- Daniel Quinn Book Club — If They Give You Lined Paper, Write Sideways, session 2 reading: Friday: Afternoon through Saturday: Morning
- Brené Brown Book Club — no reading this week
(Commissions earned on Amazon links.)
“We were talking about tip-offs that set my alarms ringing, and I said you’ve got to keep an ear open for items that come to us from the received wisdom of our culture.” Echoes Brené urging that we question who benefits from prevailing cultural assumptions and expectations.
“Daniel. People will often blame our problems on the fact that we have separated ourselves form Nature, that whole other world of life out there. Haven’t you ever encountered that sentiment?
“Elaine. Yes, I guess I have.
“Daniel. So how far away from it are we?
“Elaine. In reality, we’re not far away from it at all.
“Daniel. Then what sense does it make to say that it would be nice to be ‘close’ to it? We can’t stop being close to it. We’re as much a part of that world as crickets or alligators or oak trees.” Echoes Brené’s definition of spirituality, involving being inextricably connected to something larger than ourselves — while also revealing precisely why we have such trouble feeling that spirituality/connection. Our culture has explicitly convinced itself that we’re cut off from something larger than ourselves that we’re inextricably connected to.
“The Great Chain of Being concept is a product of the Middle Ages, but it wasn’t left behind during the Renaissance. Descartes, Spinoza, and Leibniz all wrote about it with complete seriousness. In fact, it’s never been left behind, has it? Even people who don’t believe in God or angels still perceive Man to be at the top of the chain of life on this planet. He stands apart and above all the rest — the rest being that which during the Age of Enlightenment came to be known as ‘Nature.'” Brené critiques power-over and puffing up.
“This is why I’ve always rejected ‘environmentalist’ as a label for myself. In its fundamental vision, the environmentalist movement reinforces the idea that there is an ‘us’ and an ‘it’ — two separate things — when in fact what we have here is a single community.” Compare Brené on spirituality and her critiques of either/or thinking and us vs. them othering.
“For hundreds of thousands of years they’d been living perfectly well where they were and as they were, but they weren’t living up to our standards, and it’s our divine mandate that everyone in the world must be made to live the way we live, whatever the cost. It would have been immoral for us to leave them alone, just as it would be immoral for us to leave them alone now.” Compare Brené on power-over, us vs. them othering, and the power of shame/scarcity culture’s assumptions/expectations.
“What humanity came up with and held on to during its first three million years was a social organization that worked well for people. It didn’t work well for products, for motorboats and can openers and operettas. It didn’t work well for the greedy, the ruthless, and the power hungry. That’s what we have, a social organization that works beautifully for products — which just keep getting better and better every year — but very poorly for people, except for the greedy, the ruthless, and the power hungry. Our ancestors lived in societies that every anthropologist agrees were nonhierarchical and markedly egalitarian. They weren’t structured so that a few at the top lived lives of luxury, a few more lived in the middle in comfort, and the masses at the bottom lived in poverty or near poverty, just struggling to survive. They weren’t riddled with crime, depression, madness, suicide, and addiction. And when we came along with invitations to join our glorious civilization, they fought to the death to hold on to the life they had.” Compare Brené’s prizing Wholheartedness and power; her critiques of shame/scarcity culture and power over; her cautioning that we pay attention to who benefits from our cultural assumptions/expectations — and note that Quinn provides a crucial piece of the puzzle, that of differences in social organization.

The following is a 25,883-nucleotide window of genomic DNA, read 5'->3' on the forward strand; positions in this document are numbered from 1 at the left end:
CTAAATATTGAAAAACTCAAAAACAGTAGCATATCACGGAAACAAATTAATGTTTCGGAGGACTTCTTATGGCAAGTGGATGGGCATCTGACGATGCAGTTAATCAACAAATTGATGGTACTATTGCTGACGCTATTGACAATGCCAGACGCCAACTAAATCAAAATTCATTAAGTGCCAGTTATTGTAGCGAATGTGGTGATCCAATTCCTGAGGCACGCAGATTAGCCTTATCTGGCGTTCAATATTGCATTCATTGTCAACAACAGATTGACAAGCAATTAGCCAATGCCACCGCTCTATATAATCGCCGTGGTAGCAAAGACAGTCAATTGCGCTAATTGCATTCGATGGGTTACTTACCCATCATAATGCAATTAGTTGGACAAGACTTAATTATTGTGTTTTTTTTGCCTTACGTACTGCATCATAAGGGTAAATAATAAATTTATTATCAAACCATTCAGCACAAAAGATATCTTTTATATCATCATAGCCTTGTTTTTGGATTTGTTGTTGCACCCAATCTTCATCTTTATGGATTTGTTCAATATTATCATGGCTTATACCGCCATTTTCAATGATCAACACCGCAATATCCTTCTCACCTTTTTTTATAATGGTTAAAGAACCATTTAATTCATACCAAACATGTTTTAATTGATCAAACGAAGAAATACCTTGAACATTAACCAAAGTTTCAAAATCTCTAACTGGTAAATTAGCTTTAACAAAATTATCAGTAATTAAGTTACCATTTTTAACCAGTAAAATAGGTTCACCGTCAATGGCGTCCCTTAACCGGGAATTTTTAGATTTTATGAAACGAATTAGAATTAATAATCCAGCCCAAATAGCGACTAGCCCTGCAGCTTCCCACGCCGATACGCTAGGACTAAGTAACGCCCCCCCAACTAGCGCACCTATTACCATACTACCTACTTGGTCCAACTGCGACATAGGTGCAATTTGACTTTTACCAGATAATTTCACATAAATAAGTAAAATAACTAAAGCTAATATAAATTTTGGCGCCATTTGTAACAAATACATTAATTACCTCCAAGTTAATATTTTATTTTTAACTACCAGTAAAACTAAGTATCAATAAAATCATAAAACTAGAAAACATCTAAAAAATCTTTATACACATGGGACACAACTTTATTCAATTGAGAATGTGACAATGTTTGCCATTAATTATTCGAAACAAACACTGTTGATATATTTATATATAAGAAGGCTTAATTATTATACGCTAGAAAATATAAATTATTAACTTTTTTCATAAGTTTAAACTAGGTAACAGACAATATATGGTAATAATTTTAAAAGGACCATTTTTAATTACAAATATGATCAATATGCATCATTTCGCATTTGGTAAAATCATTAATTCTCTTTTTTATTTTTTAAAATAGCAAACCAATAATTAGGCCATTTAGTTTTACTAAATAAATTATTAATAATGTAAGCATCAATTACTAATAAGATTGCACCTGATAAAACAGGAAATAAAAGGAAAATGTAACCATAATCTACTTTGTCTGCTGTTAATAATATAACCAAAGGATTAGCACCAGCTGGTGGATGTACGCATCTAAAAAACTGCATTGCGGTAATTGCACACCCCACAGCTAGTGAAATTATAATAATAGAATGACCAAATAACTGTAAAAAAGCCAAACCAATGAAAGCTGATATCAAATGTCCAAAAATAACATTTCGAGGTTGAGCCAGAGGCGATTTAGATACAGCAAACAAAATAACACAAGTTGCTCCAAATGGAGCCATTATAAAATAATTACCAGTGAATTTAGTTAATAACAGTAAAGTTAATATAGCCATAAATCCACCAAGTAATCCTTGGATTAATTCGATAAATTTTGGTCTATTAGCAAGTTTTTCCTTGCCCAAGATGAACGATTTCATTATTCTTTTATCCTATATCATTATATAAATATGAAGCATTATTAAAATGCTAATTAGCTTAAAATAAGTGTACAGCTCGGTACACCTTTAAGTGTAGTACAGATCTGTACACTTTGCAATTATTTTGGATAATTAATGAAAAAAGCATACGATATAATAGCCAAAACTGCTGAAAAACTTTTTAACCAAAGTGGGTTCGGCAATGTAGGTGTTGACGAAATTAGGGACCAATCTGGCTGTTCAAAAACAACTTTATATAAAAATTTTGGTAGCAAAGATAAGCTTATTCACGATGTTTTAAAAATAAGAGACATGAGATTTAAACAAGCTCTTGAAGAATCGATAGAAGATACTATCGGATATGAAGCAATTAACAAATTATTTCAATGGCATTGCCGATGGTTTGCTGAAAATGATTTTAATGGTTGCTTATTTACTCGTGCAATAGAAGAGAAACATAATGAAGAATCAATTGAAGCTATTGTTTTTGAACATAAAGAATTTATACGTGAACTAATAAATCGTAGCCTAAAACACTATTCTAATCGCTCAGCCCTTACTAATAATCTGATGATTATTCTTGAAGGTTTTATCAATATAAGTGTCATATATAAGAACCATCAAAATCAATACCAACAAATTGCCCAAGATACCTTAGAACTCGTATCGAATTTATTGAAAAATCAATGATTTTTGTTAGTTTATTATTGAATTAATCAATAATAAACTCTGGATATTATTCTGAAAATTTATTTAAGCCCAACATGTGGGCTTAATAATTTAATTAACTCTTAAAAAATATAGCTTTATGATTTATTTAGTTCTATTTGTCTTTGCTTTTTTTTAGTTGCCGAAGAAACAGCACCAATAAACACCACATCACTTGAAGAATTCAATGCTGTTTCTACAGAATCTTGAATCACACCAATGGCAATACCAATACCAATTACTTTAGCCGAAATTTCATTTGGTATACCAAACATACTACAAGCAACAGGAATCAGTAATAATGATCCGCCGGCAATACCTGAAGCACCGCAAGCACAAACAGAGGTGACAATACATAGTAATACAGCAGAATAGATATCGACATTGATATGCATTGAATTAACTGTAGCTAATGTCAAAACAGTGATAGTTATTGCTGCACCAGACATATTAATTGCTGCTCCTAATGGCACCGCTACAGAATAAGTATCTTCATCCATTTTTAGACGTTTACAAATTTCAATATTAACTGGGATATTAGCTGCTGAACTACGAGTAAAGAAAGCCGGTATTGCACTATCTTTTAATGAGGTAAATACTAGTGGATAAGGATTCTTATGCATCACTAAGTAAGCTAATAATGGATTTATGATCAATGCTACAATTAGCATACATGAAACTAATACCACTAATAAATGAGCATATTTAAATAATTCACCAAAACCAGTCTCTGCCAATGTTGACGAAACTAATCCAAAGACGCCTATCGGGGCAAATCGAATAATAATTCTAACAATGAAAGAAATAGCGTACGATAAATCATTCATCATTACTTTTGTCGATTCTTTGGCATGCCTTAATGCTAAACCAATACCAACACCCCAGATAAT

“What didn’t work (and one has to supposed that things were tried that didn’t work) was abandoned — and abandoned by people who knew it wasn’t working. What was left after all the trials was the tribe, which was evolutionarily stable, meaning not that it was perfect but that hundreds of thousands of years of natural selection — on a social level — was unable to produce an organization that worked better. To my mind the evolution of the tribe was an accomplishment of greater importance to the human race than all the advances of the Industrial Revolution put together.” Quinn effectively declares the tribal social organization to be one of the ultimate gifts of imperfection.
“They’d formerly lived an easy life, simply letting God rule the world and taking what he gave them. If they weren’t content with that and wanted to rule the world themselves, then they were going to have to do all the work that God had formerly done for them.” Compare Brené Guidepost on letting go of productivity and exhaustion.